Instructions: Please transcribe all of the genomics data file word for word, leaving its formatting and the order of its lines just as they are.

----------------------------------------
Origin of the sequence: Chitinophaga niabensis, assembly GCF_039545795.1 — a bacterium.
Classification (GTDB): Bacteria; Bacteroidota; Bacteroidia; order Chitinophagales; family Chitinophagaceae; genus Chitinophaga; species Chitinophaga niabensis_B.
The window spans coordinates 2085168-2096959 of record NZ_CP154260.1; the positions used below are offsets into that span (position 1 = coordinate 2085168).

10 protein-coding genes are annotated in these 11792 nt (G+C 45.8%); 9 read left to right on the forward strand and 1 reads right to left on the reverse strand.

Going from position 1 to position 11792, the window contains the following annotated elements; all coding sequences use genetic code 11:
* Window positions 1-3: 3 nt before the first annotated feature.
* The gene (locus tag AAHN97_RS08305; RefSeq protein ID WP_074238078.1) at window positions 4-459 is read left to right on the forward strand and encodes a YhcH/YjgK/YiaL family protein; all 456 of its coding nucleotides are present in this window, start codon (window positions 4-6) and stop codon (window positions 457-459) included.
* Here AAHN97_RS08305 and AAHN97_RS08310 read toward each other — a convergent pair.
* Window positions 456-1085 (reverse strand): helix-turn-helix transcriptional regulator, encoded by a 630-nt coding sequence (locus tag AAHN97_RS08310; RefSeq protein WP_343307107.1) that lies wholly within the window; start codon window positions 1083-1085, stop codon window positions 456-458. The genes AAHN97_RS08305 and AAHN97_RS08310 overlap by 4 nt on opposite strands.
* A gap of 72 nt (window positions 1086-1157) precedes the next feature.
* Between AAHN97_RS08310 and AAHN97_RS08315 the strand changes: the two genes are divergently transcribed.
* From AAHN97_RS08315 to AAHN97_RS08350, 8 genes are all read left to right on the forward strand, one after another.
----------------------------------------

Origin of the sequence: Chitinophaga niabensis, assembly GCF_039545795.1 — a bacterium.
Classification (GTDB): Bacteria; Bacteroidota; Bacteroidia; order Chitinophagales; family Chitinophagaceae; genus Chitinophaga; species Chitinophaga niabensis_B.
The window spans coordinates 2085168-2096959 of record NZ_CP154260.1; the positions used below are offsets into that span (position 1 = coordinate 2085168).

10 protein-coding genes are annotated in these 11792 nt (G+C 45.8%); 9 read left to right on the forward strand and 1 reads right to left on the reverse strand.

Going from position 1 to position 11792, the window contains the following annotated elements; all coding sequences use genetic code 11:
* Window positions 1-3: 3 nt before the first annotated feature.
* The gene (locus tag AAHN97_RS08305; RefSeq protein ID WP_074238078.1) at window positions 4-459 is read left to right on the forward strand and encodes a YhcH/YjgK/YiaL family protein; all 456 of its coding nucleotides are present in this window, start codon (window positions 4-6) and stop codon (window positions 457-459) included.
* Here AAHN97_RS08305 and AAHN97_RS08310 read toward each other — a convergent pair.
* Window positions 456-1085 (reverse strand): helix-turn-helix transcriptional regulator, encoded by a 630-nt coding sequence (locus tag AAHN97_RS08310; RefSeq protein WP_343307107.1) that lies wholly within the window; start codon window positions 1083-1085, stop codon window positions 456-458. The genes AAHN97_RS08305 and AAHN97_RS08310 overlap by 4 nt on opposite strands.
* A gap of 72 nt (window positions 1086-1157) precedes the next feature.
* Between AAHN97_RS08310 and AAHN97_RS08315 the strand changes: the two genes are divergently transcribed.
* From AAHN97_RS08315 to AAHN97_RS08350, 8 genes are all read left to right on the forward strand, one after another.